Christ’s disciples in 2018 are a fiery bunch.
This generation of believers with its fearless youth and impassioned young adults is up for anything, it seems. They’re more eager than ever to get started on Heaven’s work.
Apostles are practically coming out of the woodwork. We’ve got new converts preaching to congregations, and we’ve got brand-new followers quickly becoming leaders of all sorts of movements and causes.
The Christians of this generation get full points for spirit. Their enthusiasm for the Kingdom oozes out of every conversation and Instagram post. And in a progressively perverse culture that’s running full steam in the opposite direction of Heaven, thank God for the zeal that’s driving the young Church to stand up for righteousness!
These young followers are the ones who get things done. They understand the culture, as wayward as it is, so they have the opportunity to be effective ambassadors from within it. They’re open-minded. They’re accepting. They’re overflowing with love and brimming with excitement for revival. They’re travelling all over the world to spread the joy abroad.
Disciples in 2018 are more eager than ever.
But looking around, I sometimes wonder if eagerness is all there really is.
Now, don’t get me wrong—I count myself as one of these passionate devotees. I’ve been burning with passion for the Kingdom ever since I was a little girl. Just look back for five minutes at some of my earliest articles. You’ll see very quickly that 13-year-old Karis was a bit of a zealot. And while I may chuckle at my youthful vigour and fierce fervour, I don’t apologize for it one bit. The first moment that I was struck with the weight of our work as the hands and feet of God, my heart was set on fire.
From that point on, I dreamed day and night of travelling to impoverished villages to preach the Gospel. I envisioned myself speaking in front of thousands of people, calling the lost to come to Christ. I imagined myself discipling crowds of strangers everywhere I’d go. Jesus said, “The harvest is plentiful,” (Matthew 9:37) and I was determined to be the one to gather it all.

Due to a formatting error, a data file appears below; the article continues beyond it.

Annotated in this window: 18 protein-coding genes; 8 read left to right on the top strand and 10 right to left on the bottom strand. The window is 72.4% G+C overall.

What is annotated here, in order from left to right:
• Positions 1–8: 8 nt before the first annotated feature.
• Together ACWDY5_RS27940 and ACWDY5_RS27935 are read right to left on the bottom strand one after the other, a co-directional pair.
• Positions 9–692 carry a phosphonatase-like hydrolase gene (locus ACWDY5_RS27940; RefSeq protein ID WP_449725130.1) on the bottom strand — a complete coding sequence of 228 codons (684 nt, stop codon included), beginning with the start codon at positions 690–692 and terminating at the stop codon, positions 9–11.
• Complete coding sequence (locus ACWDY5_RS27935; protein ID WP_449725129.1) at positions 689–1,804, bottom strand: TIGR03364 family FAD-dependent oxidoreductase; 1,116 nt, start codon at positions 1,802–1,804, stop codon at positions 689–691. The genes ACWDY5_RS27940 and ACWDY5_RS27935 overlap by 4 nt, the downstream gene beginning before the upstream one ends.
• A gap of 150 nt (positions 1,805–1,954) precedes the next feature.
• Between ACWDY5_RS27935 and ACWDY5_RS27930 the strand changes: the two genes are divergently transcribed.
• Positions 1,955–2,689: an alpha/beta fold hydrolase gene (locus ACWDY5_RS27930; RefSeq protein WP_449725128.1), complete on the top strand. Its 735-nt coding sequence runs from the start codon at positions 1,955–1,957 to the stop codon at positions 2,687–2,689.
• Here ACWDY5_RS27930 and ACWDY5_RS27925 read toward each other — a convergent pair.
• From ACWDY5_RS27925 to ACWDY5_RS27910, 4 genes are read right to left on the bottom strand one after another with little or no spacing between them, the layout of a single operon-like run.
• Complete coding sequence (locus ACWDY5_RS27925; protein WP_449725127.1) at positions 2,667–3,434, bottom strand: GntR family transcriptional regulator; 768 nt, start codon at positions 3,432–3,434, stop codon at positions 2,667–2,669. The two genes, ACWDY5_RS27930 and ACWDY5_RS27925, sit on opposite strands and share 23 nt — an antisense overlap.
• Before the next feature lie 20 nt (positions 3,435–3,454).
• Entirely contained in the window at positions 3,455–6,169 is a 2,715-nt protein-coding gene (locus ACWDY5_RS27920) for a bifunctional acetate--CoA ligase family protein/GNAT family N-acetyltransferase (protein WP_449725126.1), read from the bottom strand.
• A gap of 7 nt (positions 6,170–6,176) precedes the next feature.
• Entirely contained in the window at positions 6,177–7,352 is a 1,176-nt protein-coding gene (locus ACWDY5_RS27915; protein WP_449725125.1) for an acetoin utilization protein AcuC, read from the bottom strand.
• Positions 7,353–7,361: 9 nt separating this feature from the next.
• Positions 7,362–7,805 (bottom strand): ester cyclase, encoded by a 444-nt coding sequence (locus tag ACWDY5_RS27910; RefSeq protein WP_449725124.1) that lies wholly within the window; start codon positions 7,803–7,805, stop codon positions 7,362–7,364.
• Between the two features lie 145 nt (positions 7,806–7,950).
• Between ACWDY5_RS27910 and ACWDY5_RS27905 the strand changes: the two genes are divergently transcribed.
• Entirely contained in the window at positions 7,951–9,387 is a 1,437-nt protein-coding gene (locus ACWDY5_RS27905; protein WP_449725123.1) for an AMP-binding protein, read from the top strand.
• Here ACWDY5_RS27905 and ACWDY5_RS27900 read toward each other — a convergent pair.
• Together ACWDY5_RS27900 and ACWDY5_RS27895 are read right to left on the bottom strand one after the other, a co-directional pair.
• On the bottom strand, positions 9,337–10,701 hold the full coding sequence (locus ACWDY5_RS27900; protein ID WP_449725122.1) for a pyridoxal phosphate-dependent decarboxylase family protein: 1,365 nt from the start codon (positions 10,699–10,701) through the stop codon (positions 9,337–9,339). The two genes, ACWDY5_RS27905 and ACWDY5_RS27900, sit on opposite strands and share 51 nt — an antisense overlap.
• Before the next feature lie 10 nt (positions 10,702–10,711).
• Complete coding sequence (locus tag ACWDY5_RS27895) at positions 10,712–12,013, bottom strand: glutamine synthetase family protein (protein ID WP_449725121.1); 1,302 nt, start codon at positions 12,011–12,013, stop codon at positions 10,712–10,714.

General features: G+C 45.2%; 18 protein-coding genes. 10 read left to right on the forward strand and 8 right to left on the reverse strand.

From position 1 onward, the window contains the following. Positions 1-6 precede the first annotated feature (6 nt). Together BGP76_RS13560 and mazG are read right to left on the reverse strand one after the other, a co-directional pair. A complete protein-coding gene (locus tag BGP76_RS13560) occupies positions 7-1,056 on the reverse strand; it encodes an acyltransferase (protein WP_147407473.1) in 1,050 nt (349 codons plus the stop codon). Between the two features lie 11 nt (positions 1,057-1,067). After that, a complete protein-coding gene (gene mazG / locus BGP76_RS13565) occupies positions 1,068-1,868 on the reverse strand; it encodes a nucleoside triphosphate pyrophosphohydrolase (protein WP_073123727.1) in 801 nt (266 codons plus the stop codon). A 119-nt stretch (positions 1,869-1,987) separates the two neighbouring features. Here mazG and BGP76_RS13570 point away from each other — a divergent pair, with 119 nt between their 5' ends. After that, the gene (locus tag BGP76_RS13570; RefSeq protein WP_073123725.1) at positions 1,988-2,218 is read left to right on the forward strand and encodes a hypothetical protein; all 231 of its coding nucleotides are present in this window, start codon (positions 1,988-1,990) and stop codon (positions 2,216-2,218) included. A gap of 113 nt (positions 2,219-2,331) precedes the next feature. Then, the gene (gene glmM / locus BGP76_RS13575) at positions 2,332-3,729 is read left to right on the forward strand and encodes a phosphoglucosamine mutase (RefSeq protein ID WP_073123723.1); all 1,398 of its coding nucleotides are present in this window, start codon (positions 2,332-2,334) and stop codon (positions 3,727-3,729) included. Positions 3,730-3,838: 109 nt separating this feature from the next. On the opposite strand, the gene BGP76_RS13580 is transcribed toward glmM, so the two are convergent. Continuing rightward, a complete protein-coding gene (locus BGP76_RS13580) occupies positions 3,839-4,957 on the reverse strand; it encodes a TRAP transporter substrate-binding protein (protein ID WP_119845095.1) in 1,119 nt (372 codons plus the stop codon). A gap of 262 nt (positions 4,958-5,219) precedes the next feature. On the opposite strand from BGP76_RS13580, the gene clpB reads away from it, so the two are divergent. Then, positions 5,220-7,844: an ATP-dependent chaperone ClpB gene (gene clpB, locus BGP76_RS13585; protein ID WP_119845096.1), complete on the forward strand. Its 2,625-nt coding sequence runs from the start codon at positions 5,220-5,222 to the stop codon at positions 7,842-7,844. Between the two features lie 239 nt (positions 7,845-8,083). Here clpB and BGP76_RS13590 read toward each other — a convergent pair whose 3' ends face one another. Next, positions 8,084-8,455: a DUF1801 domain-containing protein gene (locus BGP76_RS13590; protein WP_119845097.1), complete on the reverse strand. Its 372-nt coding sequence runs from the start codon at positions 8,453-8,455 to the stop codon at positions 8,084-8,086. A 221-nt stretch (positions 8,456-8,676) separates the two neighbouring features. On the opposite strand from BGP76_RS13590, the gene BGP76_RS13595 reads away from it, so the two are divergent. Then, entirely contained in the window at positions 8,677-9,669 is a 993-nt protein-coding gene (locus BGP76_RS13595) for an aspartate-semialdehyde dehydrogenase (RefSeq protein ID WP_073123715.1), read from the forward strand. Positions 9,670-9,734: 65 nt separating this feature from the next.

I never lacked the passion. The flame of enthusiasm I had within me brought me to tears many a night, because I simply couldn’t wait to get started. I wanted to grow up so that I could do something. I wanted to move out so that I could change things. I wanted to get on with the program and start living for something that truly mattered instead of studying for spelling tests and writing book reports.
Come to think of it, that desperate junior high impatience is what birthed this blog in the first place. It was my way of jumping the gun; I wanted to get ahead of schedule. I didn’t have to wait until I graduated, I could start witnessing from my own home!
No, I was never in need of passion. But as time dragged on, I learned that I did need something else.
I needed a walk through the Valley.
And walk through the Valley, I did. Just as the Good Shepherd had led me through green pastures and beside quiet waters, so did He lead me into the Valley of the Shadow of Death. I was led, feet dragging, right into the darkness of a very long night.
I know the Valley looks different for everybody. Sickness, loneliness, addiction, anxiety, financial destitution, conflict—no Valley looks quite the same. But while everything about me looked alright from the outside, my Valley was entirely internal.
My walk through the Valley brought me more pain than I’d ever experienced before. It was a time of intense inner turmoil, and it was exhausting. I was confused. I was asking questions I’d never before asked, and receiving answers I’d never wanted. I was digging deeper in my heart than I’d ever dared to go . . . and what I uncovered discouraged me to no end. My introspection revealed flaws that I’d once thought were strengths. My honest searching yielded some of the most humiliating discoveries.
And that crucible felt like an eternity. Every single day, God brought another flaw up from the depths of my heart and broadcasted it before my eyes. He took my desires and showed them to be trivial. He ripped my identity off of me like a flimsy mask. He took my dreams and goals and plans and opened my eyes to the selfish ambition festering beneath all of them.